According to ABC 7, the 18-year-old was released by the terrorist organization 10 days ago along with his mother, Judith Raanan (59), just four days before his birthday.
American teenager Natalie Raanan, who was kidnapped by Hamas during the terror group’s shocking attack on Israel and held captive for two weeks before being released, has finally returned home.
According to Israel’s Consul General in the Midwest, Yinam Cohen, the woman who announced the happy news about X arrived at his home in Chicago on Monday night.
“I am relieved that Natalie Raanan has returned to Chicago. Family members have been anxiously awaiting her return, and today I share in their joy,” she wrote.
Who is Natalie Raanan?
The Raanans, who live in the Chicago suburb of Evanston, were held hostage for 13 days before being released by Hamas due to Judith’s deteriorating health and helped the Red Cross get them out of Gaza.
The mother-daughter duo was seen embracing family members in Israel after their release.
Natalie’s father, Uri Raanan, told the Post at the time that his daughter was “emotional” but “very happy to be in Israel.”
The Raanan are said to have “kept each other safe” during their captivity.
They had traveled to Israel to celebrate Judith’s mother’s 85th birthday and celebrate the Jewish holiday season with their family, according to the Chicago Sun-Times.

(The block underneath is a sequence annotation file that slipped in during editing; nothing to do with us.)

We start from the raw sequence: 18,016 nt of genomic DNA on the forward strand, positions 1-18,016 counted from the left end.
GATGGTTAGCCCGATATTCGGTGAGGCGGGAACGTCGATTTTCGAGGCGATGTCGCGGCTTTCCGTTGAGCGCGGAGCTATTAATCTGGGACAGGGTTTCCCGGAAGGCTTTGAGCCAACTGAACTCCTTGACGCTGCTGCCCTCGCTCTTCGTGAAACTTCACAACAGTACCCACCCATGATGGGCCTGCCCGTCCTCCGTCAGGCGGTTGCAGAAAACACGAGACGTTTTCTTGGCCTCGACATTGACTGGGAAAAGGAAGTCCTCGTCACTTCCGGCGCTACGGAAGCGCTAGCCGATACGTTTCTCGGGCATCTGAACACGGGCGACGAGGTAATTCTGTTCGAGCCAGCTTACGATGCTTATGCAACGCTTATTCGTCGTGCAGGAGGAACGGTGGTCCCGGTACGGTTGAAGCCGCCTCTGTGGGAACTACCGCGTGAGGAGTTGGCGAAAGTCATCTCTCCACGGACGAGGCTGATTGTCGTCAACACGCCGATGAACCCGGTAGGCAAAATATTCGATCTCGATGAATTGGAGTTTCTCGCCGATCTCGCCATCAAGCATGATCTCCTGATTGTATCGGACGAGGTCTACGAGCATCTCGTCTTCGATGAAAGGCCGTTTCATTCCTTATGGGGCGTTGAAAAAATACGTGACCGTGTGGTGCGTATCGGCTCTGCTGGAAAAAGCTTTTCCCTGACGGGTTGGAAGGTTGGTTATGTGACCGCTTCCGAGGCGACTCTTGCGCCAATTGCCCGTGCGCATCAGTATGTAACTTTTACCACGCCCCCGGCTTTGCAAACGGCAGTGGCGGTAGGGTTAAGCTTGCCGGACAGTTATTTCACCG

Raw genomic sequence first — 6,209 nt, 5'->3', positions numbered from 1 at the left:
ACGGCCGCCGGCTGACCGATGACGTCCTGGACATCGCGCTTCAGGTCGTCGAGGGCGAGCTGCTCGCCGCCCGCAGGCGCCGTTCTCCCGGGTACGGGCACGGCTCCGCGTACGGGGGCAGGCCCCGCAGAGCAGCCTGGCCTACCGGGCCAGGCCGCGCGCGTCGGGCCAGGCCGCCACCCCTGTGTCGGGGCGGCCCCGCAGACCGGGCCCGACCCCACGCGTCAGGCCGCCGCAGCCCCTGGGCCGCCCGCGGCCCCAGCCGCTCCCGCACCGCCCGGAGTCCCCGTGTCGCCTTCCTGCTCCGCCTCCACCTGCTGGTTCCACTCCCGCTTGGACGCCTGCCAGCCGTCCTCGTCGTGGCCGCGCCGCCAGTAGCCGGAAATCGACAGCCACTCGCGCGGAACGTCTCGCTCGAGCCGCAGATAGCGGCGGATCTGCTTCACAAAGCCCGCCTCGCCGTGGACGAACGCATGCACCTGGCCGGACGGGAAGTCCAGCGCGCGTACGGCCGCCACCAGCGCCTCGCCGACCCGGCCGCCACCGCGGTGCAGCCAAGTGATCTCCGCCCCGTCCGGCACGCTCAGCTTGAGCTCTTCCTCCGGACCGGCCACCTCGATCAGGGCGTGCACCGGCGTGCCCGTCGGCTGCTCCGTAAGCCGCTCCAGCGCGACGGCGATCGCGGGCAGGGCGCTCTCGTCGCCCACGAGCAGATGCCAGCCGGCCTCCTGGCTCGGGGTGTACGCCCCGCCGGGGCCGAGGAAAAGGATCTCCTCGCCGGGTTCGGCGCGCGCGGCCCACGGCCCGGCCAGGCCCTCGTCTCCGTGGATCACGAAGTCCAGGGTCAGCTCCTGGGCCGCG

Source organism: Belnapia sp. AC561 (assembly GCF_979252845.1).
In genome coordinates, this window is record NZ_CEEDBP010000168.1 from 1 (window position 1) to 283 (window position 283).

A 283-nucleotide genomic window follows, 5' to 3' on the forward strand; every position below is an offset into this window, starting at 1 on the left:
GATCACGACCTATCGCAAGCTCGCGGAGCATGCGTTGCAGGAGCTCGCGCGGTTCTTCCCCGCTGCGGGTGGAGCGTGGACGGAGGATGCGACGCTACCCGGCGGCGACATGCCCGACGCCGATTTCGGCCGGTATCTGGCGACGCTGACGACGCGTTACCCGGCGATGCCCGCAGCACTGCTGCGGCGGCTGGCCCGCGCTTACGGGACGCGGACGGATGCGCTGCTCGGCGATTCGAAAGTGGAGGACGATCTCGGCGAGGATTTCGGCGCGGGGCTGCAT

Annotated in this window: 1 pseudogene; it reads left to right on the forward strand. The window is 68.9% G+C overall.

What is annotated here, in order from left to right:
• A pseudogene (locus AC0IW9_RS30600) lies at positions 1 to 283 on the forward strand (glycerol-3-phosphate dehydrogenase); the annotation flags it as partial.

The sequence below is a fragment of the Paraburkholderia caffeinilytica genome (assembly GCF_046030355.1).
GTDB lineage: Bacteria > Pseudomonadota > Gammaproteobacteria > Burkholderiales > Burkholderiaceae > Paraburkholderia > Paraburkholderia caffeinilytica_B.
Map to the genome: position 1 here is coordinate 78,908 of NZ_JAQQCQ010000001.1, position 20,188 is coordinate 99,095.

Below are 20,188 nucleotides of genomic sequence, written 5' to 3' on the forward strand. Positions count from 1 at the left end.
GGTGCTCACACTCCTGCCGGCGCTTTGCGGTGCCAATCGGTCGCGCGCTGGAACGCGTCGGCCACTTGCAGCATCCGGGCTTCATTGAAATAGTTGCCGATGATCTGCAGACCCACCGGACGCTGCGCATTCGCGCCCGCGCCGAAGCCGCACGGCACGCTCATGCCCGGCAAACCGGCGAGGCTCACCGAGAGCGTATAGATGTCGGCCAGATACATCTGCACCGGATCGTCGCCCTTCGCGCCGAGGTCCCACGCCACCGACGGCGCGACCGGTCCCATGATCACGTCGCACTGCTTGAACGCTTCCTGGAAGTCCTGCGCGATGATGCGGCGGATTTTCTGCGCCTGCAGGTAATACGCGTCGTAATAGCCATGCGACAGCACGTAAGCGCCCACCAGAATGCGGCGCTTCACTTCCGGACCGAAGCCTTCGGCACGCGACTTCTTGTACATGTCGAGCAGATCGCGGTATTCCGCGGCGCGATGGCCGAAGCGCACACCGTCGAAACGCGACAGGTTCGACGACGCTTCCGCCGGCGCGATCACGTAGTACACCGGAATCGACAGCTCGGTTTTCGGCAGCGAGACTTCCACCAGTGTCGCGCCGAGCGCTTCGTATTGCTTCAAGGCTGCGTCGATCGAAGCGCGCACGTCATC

More than 230 hostages in Gaza are still under the control of Hamas terrorists after the invasion on October 7. Cohen wrote this in his statement welcoming Raanan’s return to the United States.
“As we celebrate Natalie’s return, we commemorate the 239 hostages still held by Hamas in Gaza, including babies, children, women and the elderly,” he said.
He also announced that he would be speaking in Chicago to share the stories of the families who captured their relatives.
Two elderly Israelis were also released by Hamas. 85-year-old Yocheved Lifshitz and Nurit Yitzhak were released last week. Their husbands remain in captivity.
The terrorist organization said it released the two women for “compelling humanitarian and satisfactory reasons.”